Regular readers of our site will likely recognize the name Dobrawa Czocher from her work with pianist Hania Rani, who will also be releasing an album this winter. Dreamscapes is the Polish cellist’s debut LP, following years of orchestral work; she is currently the lead cellist of the Neue Philharmonie Berlin.
When tackling a subject as general as dreams, one has an advantage and a disadvantage. The advantage is that the field is so wide, the variety of approaches so broad. The disadvantage is that it is difficult to get a hold on something so ephemeral. Czocher had to walk a thin line between the foreground and background, between putting people to sleep and getting them to stay awake. While Max Richter’s Sleep was intended as a sleep aid (although people did try to stay awake for the overnight concert), Dreamscapes, despite being constructed as the soundtrack to a nap, is intended as a meditation; and each sidesteps the pesky problem of nightmares.
The album contains a “Prologue” and “Epilogue,” analogous to falling asleep and waking; the middle tracks are fluid. Easing the listener gently into a speculative (yet still conscious) state, the cellist begins with light strokes of the bow and a backdrop that suggests theremins. As the opener progresses, the notes grow deeper, simulating the drift into dreams; and then the main melodies, like plot lines, emerge. If any track suggests a darker side, it’s “Doppelgänger,” its low timbre implying mystery, or the separation of sleeping body and active mind.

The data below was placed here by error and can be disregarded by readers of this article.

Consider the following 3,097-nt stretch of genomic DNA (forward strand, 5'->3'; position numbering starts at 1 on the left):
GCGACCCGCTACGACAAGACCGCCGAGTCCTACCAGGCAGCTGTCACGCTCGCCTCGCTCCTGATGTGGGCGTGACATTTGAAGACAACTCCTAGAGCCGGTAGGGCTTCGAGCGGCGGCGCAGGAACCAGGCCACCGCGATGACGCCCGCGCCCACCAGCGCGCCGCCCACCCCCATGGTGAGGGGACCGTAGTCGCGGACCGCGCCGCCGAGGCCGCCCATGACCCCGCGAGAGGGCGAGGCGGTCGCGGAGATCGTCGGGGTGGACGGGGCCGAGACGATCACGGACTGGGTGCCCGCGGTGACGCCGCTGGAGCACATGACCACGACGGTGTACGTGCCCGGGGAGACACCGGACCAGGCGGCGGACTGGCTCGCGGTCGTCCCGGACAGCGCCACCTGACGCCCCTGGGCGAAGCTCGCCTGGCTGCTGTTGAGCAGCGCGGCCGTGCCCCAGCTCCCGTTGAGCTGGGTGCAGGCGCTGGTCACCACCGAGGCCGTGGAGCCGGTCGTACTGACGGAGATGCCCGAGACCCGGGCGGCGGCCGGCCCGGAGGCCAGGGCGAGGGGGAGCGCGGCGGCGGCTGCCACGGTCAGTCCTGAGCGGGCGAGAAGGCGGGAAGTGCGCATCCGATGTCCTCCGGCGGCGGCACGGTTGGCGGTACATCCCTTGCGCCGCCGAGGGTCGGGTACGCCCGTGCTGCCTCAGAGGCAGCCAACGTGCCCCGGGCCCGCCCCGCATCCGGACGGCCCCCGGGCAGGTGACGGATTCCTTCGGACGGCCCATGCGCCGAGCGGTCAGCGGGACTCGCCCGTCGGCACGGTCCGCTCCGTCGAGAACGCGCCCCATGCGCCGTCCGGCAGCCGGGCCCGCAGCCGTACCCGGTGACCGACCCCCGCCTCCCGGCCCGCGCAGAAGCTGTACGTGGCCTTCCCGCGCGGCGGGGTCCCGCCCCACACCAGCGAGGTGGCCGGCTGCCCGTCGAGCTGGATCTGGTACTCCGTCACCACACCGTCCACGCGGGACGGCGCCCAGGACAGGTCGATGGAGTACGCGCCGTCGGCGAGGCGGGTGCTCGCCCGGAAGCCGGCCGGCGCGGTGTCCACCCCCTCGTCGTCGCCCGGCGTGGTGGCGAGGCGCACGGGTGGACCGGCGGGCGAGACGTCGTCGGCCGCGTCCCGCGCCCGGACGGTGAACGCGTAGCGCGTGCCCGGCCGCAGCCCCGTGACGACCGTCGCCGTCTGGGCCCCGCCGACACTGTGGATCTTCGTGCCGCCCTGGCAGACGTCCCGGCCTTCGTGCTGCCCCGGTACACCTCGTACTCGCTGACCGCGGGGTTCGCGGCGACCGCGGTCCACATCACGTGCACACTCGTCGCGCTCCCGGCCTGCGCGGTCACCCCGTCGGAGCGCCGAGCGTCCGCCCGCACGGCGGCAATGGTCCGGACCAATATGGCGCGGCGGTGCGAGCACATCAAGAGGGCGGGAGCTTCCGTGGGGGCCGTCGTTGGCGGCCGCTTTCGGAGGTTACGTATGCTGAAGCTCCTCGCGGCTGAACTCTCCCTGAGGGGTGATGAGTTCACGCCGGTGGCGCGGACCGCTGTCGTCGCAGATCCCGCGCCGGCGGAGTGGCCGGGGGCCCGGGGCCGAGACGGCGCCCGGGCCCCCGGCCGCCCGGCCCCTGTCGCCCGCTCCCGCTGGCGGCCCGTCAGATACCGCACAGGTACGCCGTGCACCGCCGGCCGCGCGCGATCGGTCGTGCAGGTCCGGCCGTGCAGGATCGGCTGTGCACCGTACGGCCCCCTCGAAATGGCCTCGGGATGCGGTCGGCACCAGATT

“Chasing the Now” grows incredibly active. Complimentary strings surge past the boundaries of “sleep music,” a wise choice underlining the narrative of what one might call a waking dream. The track is so vivid that it suggests one’s dreams may be more real than one’s waking life, a break from doldrums, to some a possible escape: for example, for a prisoner in a cell or a victim of a loveless marriage. “Forgive” addresses the subject of working on one’s dilemmas while asleep, producing eureka moments that stymied the sleeper when awake.
Less of a surprise is the peaceful “Lullaby,” nestled between the restless “Voices” and “Prayers” toward the end of the set. The track follows the album’s loudest moment and arrives as a respite: all dangers past, all sorrows salved. Semantically, the positioning of “Prayers” seems backwards ~ people are more likely to say their prayers before sleep than upon awakening ~ but musically, the sequencing makes sense. Dreamscapes is more a spiritual journey than a linear narrative. The starkness of the epilogue suggests a new challenge: if one’s dreams are more colorful than one’s waking hours, should one attempt to sleep more, or to quote an earlier track, “chase the now?” (Richard Allen)